Mali’s Ansar Dine want to create Islamic State
Published: Monday, August 13, 2012
Updated: Monday, August 27, 2012 16:08
Shrines topple and the innocent flea; as fearful citizens reject the oppression of extreme Islamic forces. On the surface it’s an obvious cause for revolt and another chance for rebel armies overthrow. But lingering beneath the depths of greed and oppression another heritage gasps for its long lost recognition.
Multi-national, multi-lingual Ansar Dine insurgents have been invading the cities of Gao, Kidal, Goundam and Timbuktu since last spring. It appears that Ansar Dine and similar groups are attempting to extend a fluctuating band of rebels hell-bent on spreading their anti-government beliefs throughout Northern Africa and potentially Europe. The new, underrated interruption in Mali offers a space for vagrant terrorists and professional insurgents to expand and collaborate while uniting behind a 7th century form of Islam known as Salafism.
The dismembering fingers of the Ansar Dine have cultivated seeds of hate that will grow in an excuse to spread nothing but intolerance and separation. Translated into “Defenders of the Faith,” Ansar Dine shields its face with an outdated code of ethics and morality as they persecute all subjective sinners.
The Washington Post references the story of a man who witnessed a couple buried up to their necks as insurgents pelted two innocent faces with stones. The New York Times recounts stories from refugees who witnessed repeated whippings, beatings and abstract punishments taking place on streets.
“Everything was swollen,” a 27-year-old former Malian Army solider recounted as he told the story of being stopped by two car loads of Ansar Dine insurgents. His punishment for possessing a pack of cigarettes was being tied to a tree, forced to kneel and endure beatings until the sun rose.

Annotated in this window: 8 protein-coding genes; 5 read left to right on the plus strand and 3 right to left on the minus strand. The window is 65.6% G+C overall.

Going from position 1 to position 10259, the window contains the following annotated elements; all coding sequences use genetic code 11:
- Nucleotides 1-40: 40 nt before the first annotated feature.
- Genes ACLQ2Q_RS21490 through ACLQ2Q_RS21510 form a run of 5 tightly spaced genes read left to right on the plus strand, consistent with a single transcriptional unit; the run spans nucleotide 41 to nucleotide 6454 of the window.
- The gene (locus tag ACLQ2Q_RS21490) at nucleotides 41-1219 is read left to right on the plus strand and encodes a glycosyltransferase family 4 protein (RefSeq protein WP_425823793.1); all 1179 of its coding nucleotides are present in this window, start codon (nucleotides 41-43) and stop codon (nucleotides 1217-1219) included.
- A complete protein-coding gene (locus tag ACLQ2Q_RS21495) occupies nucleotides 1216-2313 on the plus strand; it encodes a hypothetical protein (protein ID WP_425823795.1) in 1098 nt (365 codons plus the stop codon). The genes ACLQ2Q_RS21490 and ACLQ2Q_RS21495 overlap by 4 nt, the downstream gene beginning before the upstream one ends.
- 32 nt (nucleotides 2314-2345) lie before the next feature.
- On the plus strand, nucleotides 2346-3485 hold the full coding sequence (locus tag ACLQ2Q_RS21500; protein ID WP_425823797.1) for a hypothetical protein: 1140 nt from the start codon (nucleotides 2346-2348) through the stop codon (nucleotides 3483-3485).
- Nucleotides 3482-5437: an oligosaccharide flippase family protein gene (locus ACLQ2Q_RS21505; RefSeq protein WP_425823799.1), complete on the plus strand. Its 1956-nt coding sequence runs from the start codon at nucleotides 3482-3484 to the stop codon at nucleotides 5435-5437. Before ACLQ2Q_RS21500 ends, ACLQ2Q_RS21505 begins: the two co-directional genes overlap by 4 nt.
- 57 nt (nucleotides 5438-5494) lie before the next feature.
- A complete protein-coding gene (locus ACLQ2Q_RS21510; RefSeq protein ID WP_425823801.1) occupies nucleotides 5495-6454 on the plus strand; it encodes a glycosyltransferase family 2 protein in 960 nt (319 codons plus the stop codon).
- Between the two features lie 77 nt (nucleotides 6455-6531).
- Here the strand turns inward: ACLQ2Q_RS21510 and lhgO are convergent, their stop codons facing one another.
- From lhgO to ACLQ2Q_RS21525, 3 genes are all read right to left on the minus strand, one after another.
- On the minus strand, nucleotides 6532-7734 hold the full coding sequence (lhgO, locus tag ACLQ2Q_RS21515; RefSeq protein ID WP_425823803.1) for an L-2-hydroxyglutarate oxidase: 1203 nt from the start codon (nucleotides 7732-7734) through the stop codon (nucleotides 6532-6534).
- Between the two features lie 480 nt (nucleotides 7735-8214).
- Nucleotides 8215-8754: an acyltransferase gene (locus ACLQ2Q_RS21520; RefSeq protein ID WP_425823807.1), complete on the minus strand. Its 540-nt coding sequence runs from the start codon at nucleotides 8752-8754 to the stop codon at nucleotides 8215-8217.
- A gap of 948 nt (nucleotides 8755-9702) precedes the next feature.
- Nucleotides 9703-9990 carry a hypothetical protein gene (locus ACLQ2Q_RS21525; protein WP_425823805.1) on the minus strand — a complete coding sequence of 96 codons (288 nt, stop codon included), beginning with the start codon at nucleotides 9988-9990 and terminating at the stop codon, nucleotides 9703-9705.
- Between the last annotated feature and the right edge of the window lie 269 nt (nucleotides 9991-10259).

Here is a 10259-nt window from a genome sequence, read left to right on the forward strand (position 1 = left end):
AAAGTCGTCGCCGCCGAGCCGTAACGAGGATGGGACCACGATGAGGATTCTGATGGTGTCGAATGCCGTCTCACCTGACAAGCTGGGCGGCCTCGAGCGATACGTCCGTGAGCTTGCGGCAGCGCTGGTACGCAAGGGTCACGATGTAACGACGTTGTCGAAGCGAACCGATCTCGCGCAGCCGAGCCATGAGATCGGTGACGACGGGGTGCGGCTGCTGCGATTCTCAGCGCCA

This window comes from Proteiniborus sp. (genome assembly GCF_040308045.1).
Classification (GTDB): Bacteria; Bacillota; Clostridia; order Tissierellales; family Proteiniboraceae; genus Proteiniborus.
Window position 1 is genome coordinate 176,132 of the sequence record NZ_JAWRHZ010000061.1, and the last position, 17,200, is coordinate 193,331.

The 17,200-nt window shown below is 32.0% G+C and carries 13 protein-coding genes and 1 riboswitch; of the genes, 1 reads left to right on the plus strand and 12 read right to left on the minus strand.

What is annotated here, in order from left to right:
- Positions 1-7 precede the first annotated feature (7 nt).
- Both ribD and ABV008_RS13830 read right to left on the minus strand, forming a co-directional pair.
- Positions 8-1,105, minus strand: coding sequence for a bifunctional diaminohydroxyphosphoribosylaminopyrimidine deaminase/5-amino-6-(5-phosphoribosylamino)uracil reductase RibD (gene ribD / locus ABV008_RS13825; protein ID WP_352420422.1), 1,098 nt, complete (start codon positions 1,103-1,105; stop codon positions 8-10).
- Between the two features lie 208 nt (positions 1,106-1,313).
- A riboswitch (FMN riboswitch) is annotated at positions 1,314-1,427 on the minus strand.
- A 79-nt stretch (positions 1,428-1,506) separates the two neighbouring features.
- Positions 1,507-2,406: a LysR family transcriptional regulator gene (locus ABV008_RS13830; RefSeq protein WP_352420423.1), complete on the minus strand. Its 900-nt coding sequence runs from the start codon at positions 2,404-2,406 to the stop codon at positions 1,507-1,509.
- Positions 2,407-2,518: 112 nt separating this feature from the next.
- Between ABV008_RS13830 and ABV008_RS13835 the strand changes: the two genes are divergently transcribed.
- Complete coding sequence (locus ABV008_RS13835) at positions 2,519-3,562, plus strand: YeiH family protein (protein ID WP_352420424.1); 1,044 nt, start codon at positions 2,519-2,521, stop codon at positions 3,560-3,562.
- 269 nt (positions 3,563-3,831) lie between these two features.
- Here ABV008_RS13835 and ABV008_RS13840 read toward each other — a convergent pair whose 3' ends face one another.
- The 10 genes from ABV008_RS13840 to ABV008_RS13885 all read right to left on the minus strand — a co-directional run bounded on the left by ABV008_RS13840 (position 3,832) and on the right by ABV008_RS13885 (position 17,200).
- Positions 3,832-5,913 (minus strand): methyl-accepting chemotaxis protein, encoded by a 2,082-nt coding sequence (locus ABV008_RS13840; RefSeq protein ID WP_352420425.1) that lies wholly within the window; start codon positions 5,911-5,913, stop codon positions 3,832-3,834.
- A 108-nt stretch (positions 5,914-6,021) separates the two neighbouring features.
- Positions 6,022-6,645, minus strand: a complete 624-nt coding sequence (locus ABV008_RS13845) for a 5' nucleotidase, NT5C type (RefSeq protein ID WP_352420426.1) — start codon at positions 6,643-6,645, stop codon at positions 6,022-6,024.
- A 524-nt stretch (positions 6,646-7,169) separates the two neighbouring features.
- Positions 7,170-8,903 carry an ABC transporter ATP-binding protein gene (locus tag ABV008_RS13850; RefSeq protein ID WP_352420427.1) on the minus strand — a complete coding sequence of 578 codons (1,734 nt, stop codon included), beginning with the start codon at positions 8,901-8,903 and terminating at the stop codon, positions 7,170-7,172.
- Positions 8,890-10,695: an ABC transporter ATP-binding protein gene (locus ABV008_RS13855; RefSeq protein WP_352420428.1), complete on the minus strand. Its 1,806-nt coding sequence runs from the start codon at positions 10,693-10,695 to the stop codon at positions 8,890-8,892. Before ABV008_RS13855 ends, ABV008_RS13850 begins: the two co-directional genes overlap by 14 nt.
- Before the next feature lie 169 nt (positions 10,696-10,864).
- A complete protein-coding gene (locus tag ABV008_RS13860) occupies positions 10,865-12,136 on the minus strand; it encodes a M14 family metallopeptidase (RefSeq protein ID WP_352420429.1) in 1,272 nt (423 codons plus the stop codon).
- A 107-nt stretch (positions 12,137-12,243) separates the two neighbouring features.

In a report from the AFP, hundreds of child soldiers have been adopted into roles of combatant minesweepers, scouts, spies, messengers, look-outs, cooks or sex slaves under the orders of the northern insurgents. With ties to the Taliban, those participating in Ansar Dine believe Muslims have subjected themselves to this unusual and harsh form of punishment.
In addition to multiple violations of human rights, witnesses say the Ansar Dine Islamists have ruthlessly defaced sacred tombs. Specifically by taking shovels and pickaxes to the shrine to Sidi Mahmoud, a Muslim scholar. A local Timbuktu politician told Reuters, “They attacked the grave, broke the doors and windows and wooden gates that protect it, they brought it outside and burnt it.”
The destruction of a shrine to a highly respected Muslim scholar is not the only representation of flagrant hostility. Following the Fall of Gao, when extremists embedded themselves even deeper in Northern Africa, previous modes of life were forcibly altered. Under their control, the Ahmed Library, the homes of numerous political, intellectual and spiritual scrolls are being guarded by Ansar Dine and not open to the public. Additionally, the newly reopened schools are separated by gender.
Despite such harsh oppression, citizens have armed themselves and developed a convicted Malian Army in southern parts of the state. They have created training camps and armed themselves with faulty machine guns according to the New York Times. Eager to overtake those who ousted the refugee army from their homeland, weary participants remain hopeful and assured.
''Our goal is to liberate the north, whatever the price,” said Ibrahim Issa Diallo, the military chief of the ''Sons of the Earth,” movement in a New York Times article. “We can't abandon our relatives.”